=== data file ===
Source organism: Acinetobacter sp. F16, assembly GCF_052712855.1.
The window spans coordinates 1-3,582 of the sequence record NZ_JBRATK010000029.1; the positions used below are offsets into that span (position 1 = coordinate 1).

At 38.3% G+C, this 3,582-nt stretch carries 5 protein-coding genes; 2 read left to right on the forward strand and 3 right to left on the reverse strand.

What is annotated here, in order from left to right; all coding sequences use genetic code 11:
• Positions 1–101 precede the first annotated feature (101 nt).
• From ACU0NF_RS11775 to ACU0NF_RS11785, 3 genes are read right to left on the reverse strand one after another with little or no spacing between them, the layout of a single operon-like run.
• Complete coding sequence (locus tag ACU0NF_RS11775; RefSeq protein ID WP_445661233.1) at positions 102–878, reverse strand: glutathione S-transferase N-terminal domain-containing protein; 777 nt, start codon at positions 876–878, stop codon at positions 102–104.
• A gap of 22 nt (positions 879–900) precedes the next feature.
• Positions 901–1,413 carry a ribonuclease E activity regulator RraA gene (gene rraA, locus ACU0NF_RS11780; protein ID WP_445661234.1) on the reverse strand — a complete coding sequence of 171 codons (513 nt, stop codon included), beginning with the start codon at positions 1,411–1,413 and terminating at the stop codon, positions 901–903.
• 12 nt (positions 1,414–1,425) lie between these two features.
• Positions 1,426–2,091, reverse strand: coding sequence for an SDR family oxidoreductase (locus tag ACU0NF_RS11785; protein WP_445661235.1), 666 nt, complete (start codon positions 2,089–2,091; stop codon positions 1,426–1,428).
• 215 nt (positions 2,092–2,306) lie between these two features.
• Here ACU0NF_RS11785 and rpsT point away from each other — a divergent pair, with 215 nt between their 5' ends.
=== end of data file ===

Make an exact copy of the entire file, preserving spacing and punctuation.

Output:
Source organism: Acinetobacter sp. F16, assembly GCF_052712855.1.
The window spans coordinates 1-3,582 of the sequence record NZ_JBRATK010000029.1; the positions used below are offsets into that span (position 1 = coordinate 1).

At 38.3% G+C, this 3,582-nt stretch carries 5 protein-coding genes; 2 read left to right on the forward strand and 3 right to left on the reverse strand.

What is annotated here, in order from left to right; all coding sequences use genetic code 11:
• Positions 1–101 precede the first annotated feature (101 nt).
• From ACU0NF_RS11775 to ACU0NF_RS11785, 3 genes are read right to left on the reverse strand one after another with little or no spacing between them, the layout of a single operon-like run.
• Complete coding sequence (locus tag ACU0NF_RS11775; RefSeq protein ID WP_445661233.1) at positions 102–878, reverse strand: glutathione S-transferase N-terminal domain-containing protein; 777 nt, start codon at positions 876–878, stop codon at positions 102–104.
• A gap of 22 nt (positions 879–900) precedes the next feature.
• Positions 901–1,413 carry a ribonuclease E activity regulator RraA gene (gene rraA, locus ACU0NF_RS11780; protein ID WP_445661234.1) on the reverse strand — a complete coding sequence of 171 codons (513 nt, stop codon included), beginning with the start codon at positions 1,411–1,413 and terminating at the stop codon, positions 901–903.
• 12 nt (positions 1,414–1,425) lie between these two features.
• Positions 1,426–2,091, reverse strand: coding sequence for an SDR family oxidoreductase (locus tag ACU0NF_RS11785; protein WP_445661235.1), 666 nt, complete (start codon positions 2,089–2,091; stop codon positions 1,426–1,428).
• 215 nt (positions 2,092–2,306) lie between these two features.
• Here ACU0NF_RS11785 and rpsT point away from each other — a divergent pair, with 215 nt between their 5' ends.